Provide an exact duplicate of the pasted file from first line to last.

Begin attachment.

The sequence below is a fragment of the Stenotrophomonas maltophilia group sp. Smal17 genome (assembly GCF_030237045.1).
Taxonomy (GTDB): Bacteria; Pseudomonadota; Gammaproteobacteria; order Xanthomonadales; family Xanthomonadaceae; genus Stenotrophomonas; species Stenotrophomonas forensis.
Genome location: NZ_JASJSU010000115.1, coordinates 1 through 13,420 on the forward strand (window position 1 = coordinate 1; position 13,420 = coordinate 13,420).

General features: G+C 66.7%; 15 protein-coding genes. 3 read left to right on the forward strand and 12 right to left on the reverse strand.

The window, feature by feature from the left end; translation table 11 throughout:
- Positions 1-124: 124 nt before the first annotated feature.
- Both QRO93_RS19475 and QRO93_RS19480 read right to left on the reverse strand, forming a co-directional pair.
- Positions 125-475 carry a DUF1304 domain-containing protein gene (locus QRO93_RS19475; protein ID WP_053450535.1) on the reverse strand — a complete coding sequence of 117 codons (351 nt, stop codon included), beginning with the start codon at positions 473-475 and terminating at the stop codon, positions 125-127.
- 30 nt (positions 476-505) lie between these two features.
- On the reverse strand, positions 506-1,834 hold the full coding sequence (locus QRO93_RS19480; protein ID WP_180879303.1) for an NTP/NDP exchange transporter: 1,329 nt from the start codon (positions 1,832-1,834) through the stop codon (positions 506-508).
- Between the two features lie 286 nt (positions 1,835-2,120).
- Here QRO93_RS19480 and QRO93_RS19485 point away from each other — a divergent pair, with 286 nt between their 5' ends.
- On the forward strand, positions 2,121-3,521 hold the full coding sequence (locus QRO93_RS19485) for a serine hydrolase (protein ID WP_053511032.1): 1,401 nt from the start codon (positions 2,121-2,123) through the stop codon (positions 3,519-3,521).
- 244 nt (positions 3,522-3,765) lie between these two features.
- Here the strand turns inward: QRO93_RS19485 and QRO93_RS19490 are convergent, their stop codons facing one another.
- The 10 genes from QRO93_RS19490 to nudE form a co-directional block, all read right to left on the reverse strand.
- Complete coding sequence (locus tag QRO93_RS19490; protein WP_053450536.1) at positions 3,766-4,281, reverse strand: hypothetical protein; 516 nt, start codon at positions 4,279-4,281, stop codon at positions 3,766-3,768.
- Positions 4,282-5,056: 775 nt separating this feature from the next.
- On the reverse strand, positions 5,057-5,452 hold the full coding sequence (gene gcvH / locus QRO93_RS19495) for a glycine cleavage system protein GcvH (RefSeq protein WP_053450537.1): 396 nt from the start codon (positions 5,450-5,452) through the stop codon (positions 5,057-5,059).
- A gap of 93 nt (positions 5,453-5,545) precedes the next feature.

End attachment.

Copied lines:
The sequence below is a fragment of the Stenotrophomonas maltophilia group sp. Smal17 genome (assembly GCF_030237045.1).
Taxonomy (GTDB): Bacteria; Pseudomonadota; Gammaproteobacteria; order Xanthomonadales; family Xanthomonadaceae; genus Stenotrophomonas; species Stenotrophomonas forensis.
Genome location: NZ_JASJSU010000115.1, coordinates 1 through 13,420 on the forward strand (window position 1 = coordinate 1; position 13,420 = coordinate 13,420).

General features: G+C 66.7%; 15 protein-coding genes. 3 read left to right on the forward strand and 12 right to left on the reverse strand.

The window, feature by feature from the left end; translation table 11 throughout:
- Positions 1-124: 124 nt before the first annotated feature.
- Both QRO93_RS19475 and QRO93_RS19480 read right to left on the reverse strand, forming a co-directional pair.
- Positions 125-475 carry a DUF1304 domain-containing protein gene (locus QRO93_RS19475; protein ID WP_053450535.1) on the reverse strand — a complete coding sequence of 117 codons (351 nt, stop codon included), beginning with the start codon at positions 473-475 and terminating at the stop codon, positions 125-127.
- 30 nt (positions 476-505) lie between these two features.
- On the reverse strand, positions 506-1,834 hold the full coding sequence (locus QRO93_RS19480; protein ID WP_180879303.1) for an NTP/NDP exchange transporter: 1,329 nt from the start codon (positions 1,832-1,834) through the stop codon (positions 506-508).
- Between the two features lie 286 nt (positions 1,835-2,120).
- Here QRO93_RS19480 and QRO93_RS19485 point away from each other — a divergent pair, with 286 nt between their 5' ends.
- On the forward strand, positions 2,121-3,521 hold the full coding sequence (locus QRO93_RS19485) for a serine hydrolase (protein ID WP_053511032.1): 1,401 nt from the start codon (positions 2,121-2,123) through the stop codon (positions 3,519-3,521).
- 244 nt (positions 3,522-3,765) lie between these two features.
- Here the strand turns inward: QRO93_RS19485 and QRO93_RS19490 are convergent, their stop codons facing one another.
- The 10 genes from QRO93_RS19490 to nudE form a co-directional block, all read right to left on the reverse strand.
- Complete coding sequence (locus tag QRO93_RS19490; protein WP_053450536.1) at positions 3,766-4,281, reverse strand: hypothetical protein; 516 nt, start codon at positions 4,279-4,281, stop codon at positions 3,766-3,768.
- Positions 4,282-5,056: 775 nt separating this feature from the next.
- On the reverse strand, positions 5,057-5,452 hold the full coding sequence (gene gcvH / locus QRO93_RS19495) for a glycine cleavage system protein GcvH (RefSeq protein WP_053450537.1): 396 nt from the start codon (positions 5,450-5,452) through the stop codon (positions 5,057-5,059).
- A gap of 93 nt (positions 5,453-5,545) precedes the next feature.